Advertising and promotion, for the most part, has long ceased to be a source of valuable information for the consumer. Critic Mike Starkey notes that in the 1970′s consumerism and North American gluttony were coming under scrutiny. The counter-cultural movement of the 60′s and 70′s reacted against the materialism and environmental degradation which resulted from America’s exorbitant consumption. It was at this point that advertising and promotion took an idolatrous turn for the worst: psychographical marketing was born. This type of promotion divides people into homogeneous groups based on age, gender, income, number of kids, and so on. Starkey writes, “With the arrival of psychographics it became possible to present goods to target consumer groups, not simply as a luxury items to enhance their life, but as an extension of themselves. The product becomes an essential part of who they are, or rather, what they could be.” David Lyon, in a similar vein writes, “… individuals seek to express themselves in “free” consumer choices, guided by lifestyle packages of the advertisers. Thus ‘the project of self becomes translated into one of the possession of desired goods and the pursuit of artificially framed styles of life’.” Advertising and promotion was, and is no longer concerned with promotion that competes on the basis of price or quality, but on image. Christopher Lasch in his book, The Culture of Narcissism, documents this development: “In a simpler time, advertising merely called attention to the product and extolled its advantages. Now it manufactures a product of its own: the consumer, perpetually unsatisfied, restless, anxious, and bored. Advertising serves not so much to advertise products as to promote consumption as a way of life.”
Furthermore, contemporary marketing is scandolous in that it wastes scarce resources while providing irrelevant information and selling secular worldviews. Critic Onimode, from a Nigerian university, asserts that “the barrage of advertisements for baby-food, detergent, cement, textiles, tooth-paste and the like merely waste scarce resources without providing any useful information or service – rather, they mislead consumers and cultivate wrong tastes through this psychological suggestiveness.” Vast amounts of resources, both material and monetary, are expended to create products which are identical, except in name and branding. Take for example Coke and Pepsi; both colas are almost identical in flavour, yet most people have a strong preference for one or the other. This preference is not due to the taste, but to the product associations. The same can be said about running-shoe companies, chewing gum, fabric softener, shampoo, and the list goes on. Hordes of money are wasted on advertising the sole purpose of which is to psychologically differentiate a product which is no different from the next.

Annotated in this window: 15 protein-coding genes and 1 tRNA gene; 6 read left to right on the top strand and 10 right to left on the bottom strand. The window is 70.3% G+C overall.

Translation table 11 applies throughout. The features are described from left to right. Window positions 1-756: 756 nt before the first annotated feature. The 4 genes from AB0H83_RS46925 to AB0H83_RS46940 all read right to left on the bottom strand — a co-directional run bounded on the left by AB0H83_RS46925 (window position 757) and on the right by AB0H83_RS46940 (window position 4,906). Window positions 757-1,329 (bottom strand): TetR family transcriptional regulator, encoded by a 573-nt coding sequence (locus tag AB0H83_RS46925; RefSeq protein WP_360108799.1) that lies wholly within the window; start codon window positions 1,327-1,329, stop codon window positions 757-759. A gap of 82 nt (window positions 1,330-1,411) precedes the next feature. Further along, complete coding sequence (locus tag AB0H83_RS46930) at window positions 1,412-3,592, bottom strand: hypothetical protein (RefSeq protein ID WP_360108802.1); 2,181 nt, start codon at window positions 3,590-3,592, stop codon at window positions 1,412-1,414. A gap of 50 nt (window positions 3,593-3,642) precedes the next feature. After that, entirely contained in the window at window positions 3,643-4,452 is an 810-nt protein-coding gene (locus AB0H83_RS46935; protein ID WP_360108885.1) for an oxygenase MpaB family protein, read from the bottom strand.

Advertising and promotion, in tandem with the idolatry of self interest and profit motive (as and end), has been instrumental in perpetuating a consumerist society. Not only is it idolatrous in many respects, but it has expanded beyond what many consider a legitimate boundary. Starkey comments something to that effect that ‘nowadays, we can market anything from popcorn to prime ministers.’ Hans Bertens, in his book The Idea of the Postmodern, quoting Fredric Jameson, notes the “unprecedented ‘expansion of capital into hitherto uncommodified areas’” We have allowed economic practices, of which advertising and promotion is a chief perpetrator, to intrude into spheres in which they don’t belong. Education is not a product to be packaged, branded, and sold. Church vitality cannot be measured by the number of BOS (bums-on-seats) brought in by savy marketing schemes. Political success should not be based on the amount of dollars poured into the campaigning process. And so on.